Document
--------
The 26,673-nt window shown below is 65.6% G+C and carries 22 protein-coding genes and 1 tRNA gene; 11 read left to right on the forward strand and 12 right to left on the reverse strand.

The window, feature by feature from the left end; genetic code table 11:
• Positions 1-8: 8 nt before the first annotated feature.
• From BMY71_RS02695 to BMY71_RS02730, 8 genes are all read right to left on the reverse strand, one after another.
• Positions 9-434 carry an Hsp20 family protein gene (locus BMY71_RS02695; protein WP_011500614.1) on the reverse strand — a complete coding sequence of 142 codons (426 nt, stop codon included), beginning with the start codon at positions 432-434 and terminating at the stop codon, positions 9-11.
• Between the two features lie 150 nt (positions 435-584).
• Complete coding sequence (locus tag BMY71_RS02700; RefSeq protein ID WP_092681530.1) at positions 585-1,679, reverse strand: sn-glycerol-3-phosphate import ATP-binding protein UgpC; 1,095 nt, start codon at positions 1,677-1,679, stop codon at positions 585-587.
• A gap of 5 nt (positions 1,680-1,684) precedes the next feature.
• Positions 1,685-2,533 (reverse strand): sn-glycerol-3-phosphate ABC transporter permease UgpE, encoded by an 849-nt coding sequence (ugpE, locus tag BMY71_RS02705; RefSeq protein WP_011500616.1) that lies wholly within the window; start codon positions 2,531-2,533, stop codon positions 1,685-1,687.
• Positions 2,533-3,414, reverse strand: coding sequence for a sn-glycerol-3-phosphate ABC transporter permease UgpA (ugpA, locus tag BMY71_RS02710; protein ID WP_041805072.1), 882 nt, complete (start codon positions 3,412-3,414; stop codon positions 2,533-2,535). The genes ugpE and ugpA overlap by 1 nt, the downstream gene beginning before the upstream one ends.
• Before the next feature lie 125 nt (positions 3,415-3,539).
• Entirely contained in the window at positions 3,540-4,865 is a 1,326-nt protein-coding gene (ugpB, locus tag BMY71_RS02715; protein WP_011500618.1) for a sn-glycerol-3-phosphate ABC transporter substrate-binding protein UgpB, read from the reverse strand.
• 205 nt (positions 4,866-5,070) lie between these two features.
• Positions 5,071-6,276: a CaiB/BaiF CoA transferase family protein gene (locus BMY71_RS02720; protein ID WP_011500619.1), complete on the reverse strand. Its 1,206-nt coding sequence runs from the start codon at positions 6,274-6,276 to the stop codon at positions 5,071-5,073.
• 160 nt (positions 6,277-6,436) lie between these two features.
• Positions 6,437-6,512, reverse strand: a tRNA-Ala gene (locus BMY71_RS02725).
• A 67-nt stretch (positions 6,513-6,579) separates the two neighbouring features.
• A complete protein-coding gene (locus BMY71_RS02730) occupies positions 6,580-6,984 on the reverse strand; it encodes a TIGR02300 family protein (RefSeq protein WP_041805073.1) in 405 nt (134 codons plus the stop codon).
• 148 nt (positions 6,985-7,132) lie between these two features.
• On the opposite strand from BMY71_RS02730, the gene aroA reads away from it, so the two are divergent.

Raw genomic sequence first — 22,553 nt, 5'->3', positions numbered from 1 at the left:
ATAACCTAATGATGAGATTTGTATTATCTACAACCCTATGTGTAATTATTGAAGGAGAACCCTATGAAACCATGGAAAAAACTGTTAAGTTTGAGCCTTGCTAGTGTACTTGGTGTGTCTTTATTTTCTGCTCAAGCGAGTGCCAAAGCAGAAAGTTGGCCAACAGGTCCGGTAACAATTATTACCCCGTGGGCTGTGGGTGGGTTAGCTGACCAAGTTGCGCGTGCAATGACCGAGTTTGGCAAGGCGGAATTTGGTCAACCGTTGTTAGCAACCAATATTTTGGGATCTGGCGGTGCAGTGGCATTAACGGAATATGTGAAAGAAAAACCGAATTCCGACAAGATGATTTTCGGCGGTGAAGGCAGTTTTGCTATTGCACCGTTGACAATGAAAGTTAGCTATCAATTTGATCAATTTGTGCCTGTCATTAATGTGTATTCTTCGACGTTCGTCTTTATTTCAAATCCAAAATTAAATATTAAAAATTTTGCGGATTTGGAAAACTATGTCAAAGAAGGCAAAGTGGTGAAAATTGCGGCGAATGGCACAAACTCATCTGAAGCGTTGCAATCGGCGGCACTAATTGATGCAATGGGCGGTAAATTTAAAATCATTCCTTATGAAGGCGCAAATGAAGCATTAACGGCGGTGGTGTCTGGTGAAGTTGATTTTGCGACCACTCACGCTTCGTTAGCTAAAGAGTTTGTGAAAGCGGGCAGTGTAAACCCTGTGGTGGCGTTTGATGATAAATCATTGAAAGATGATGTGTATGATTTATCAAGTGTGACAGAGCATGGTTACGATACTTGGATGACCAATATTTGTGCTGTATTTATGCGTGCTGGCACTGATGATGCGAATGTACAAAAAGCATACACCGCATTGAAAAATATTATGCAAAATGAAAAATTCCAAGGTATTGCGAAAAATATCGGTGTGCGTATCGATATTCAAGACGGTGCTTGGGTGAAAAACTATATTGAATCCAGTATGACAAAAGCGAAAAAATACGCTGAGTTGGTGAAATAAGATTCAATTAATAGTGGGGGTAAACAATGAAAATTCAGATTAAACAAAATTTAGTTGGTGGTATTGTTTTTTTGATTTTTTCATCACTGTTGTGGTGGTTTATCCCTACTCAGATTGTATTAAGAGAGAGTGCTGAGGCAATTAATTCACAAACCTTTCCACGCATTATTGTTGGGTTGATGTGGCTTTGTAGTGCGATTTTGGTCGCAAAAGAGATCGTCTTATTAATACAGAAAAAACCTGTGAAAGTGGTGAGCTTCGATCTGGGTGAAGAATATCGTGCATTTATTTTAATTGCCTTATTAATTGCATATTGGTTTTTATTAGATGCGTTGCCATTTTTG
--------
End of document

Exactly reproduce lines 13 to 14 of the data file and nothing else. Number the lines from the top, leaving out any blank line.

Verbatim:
• 205 nt (positions 4,866-5,070) lie between these two features.
• Positions 5,071-6,276: a CaiB/BaiF CoA transferase family protein gene (locus BMY71_RS02720; protein ID WP_011500619.1), complete on the reverse strand. Its 1,206-nt coding sequence runs from the start codon at positions 6,274-6,276 to the stop codon at positions 5,071-5,073.